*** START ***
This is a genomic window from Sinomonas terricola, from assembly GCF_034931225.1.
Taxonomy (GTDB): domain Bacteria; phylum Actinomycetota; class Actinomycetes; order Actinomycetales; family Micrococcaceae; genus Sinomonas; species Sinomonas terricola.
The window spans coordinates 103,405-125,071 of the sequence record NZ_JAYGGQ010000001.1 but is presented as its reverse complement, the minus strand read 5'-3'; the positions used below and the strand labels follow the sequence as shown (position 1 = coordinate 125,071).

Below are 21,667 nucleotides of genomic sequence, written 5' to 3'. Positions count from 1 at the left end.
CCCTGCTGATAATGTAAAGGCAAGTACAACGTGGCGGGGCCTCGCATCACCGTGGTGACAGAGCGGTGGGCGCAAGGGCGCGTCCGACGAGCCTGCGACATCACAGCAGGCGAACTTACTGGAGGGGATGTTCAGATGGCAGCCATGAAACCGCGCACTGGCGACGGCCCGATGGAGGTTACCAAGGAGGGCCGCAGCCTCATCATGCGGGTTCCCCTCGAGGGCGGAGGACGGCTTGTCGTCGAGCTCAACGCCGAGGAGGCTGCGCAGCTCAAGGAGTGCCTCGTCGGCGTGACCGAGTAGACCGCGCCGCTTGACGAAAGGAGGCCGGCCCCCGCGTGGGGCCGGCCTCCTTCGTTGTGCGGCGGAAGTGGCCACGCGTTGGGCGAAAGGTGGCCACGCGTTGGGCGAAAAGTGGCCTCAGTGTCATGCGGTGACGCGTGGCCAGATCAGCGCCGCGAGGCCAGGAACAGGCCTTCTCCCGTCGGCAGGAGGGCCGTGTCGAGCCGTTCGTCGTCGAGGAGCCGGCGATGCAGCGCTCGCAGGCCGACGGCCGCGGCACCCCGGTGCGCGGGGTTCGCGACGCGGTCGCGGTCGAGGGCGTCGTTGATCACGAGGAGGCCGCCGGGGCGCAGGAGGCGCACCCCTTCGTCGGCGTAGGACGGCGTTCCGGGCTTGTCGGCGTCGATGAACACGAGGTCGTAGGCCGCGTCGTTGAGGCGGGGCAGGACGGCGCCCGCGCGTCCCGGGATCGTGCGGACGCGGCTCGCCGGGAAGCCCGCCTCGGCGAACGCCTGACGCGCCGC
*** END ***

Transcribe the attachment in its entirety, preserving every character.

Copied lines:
This is a genomic window from Sinomonas terricola, from assembly GCF_034931225.1.
Taxonomy (GTDB): domain Bacteria; phylum Actinomycetota; class Actinomycetes; order Actinomycetales; family Micrococcaceae; genus Sinomonas; species Sinomonas terricola.
The window spans coordinates 103,405-125,071 of the sequence record NZ_JAYGGQ010000001.1 but is presented as its reverse complement, the minus strand read 5'-3'; the positions used below and the strand labels follow the sequence as shown (position 1 = coordinate 125,071).

Below are 21,667 nucleotides of genomic sequence, written 5' to 3'. Positions count from 1 at the left end.
CCCTGCTGATAATGTAAAGGCAAGTACAACGTGGCGGGGCCTCGCATCACCGTGGTGACAGAGCGGTGGGCGCAAGGGCGCGTCCGACGAGCCTGCGACATCACAGCAGGCGAACTTACTGGAGGGGATGTTCAGATGGCAGCCATGAAACCGCGCACTGGCGACGGCCCGATGGAGGTTACCAAGGAGGGCCGCAGCCTCATCATGCGGGTTCCCCTCGAGGGCGGAGGACGGCTTGTCGTCGAGCTCAACGCCGAGGAGGCTGCGCAGCTCAAGGAGTGCCTCGTCGGCGTGACCGAGTAGACCGCGCCGCTTGACGAAAGGAGGCCGGCCCCCGCGTGGGGCCGGCCTCCTTCGTTGTGCGGCGGAAGTGGCCACGCGTTGGGCGAAAGGTGGCCACGCGTTGGGCGAAAAGTGGCCTCAGTGTCATGCGGTGACGCGTGGCCAGATCAGCGCCGCGAGGCCAGGAACAGGCCTTCTCCCGTCGGCAGGAGGGCCGTGTCGAGCCGTTCGTCGTCGAGGAGCCGGCGATGCAGCGCTCGCAGGCCGACGGCCGCGGCACCCCGGTGCGCGGGGTTCGCGACGCGGTCGCGGTCGAGGGCGTCGTTGATCACGAGGAGGCCGCCGGGGCGCAGGAGGCGCACCCCTTCGTCGGCGTAGGACGGCGTTCCGGGCTTGTCGGCGTCGATGAACACGAGGTCGTAGGCCGCGTCGTTGAGGCGGGGCAGGACGGCGCCCGCGCGTCCCGGGATCGTGCGGACGCGGCTCGCCGGGAAGCCCGCCTCGGCGAACGCCTGACGCGCCGC